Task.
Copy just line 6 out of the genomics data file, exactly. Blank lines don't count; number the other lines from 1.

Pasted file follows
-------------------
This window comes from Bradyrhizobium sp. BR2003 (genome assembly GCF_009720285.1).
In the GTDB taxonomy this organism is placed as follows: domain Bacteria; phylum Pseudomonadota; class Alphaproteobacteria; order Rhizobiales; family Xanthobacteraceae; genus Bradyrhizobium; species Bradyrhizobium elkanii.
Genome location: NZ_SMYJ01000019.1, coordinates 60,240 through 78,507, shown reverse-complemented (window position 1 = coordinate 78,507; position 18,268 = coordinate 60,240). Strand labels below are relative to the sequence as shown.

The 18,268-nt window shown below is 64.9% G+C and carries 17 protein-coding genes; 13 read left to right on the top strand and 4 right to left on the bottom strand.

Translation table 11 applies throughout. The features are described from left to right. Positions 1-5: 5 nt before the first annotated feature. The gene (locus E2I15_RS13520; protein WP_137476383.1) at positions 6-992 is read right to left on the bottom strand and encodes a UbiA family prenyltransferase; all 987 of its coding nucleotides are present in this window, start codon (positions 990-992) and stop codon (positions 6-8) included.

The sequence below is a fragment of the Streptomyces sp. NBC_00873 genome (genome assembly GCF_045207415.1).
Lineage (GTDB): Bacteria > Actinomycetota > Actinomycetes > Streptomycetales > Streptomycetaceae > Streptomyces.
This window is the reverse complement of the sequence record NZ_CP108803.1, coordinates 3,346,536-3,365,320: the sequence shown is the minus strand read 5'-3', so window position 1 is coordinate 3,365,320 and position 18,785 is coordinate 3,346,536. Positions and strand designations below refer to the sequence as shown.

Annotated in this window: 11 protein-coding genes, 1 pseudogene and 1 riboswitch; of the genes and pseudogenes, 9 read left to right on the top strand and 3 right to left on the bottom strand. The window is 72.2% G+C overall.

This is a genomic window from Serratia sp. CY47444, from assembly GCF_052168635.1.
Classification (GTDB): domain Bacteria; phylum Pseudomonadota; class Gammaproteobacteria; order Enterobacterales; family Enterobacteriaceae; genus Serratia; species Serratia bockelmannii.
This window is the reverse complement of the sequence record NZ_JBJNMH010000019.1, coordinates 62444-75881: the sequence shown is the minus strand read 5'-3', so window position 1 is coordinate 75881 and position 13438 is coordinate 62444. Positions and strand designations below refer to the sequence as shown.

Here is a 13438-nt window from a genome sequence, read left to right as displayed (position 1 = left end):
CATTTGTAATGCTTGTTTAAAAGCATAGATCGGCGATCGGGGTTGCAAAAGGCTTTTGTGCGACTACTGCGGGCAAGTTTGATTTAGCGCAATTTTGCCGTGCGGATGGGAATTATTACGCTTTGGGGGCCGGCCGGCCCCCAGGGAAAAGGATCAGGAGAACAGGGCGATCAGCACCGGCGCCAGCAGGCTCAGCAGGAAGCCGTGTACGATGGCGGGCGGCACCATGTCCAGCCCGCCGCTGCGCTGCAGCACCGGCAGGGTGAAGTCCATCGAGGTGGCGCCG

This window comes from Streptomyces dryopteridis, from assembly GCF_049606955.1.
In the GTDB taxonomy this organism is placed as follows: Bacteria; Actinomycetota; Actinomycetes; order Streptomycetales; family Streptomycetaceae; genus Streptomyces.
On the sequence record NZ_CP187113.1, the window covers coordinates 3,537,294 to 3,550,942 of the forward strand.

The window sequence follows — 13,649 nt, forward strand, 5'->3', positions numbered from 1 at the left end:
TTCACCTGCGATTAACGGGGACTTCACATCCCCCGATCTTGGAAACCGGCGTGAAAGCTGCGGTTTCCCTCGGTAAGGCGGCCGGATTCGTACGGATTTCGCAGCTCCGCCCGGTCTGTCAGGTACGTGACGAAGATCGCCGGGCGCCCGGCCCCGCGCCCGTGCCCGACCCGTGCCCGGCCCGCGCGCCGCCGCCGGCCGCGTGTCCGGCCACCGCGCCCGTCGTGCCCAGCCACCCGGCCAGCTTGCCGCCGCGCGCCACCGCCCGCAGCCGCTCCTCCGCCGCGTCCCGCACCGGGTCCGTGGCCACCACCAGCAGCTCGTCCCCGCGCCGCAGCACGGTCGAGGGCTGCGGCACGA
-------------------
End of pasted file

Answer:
The sequence below is a fragment of the Streptomyces sp. NBC_00873 genome (genome assembly GCF_045207415.1).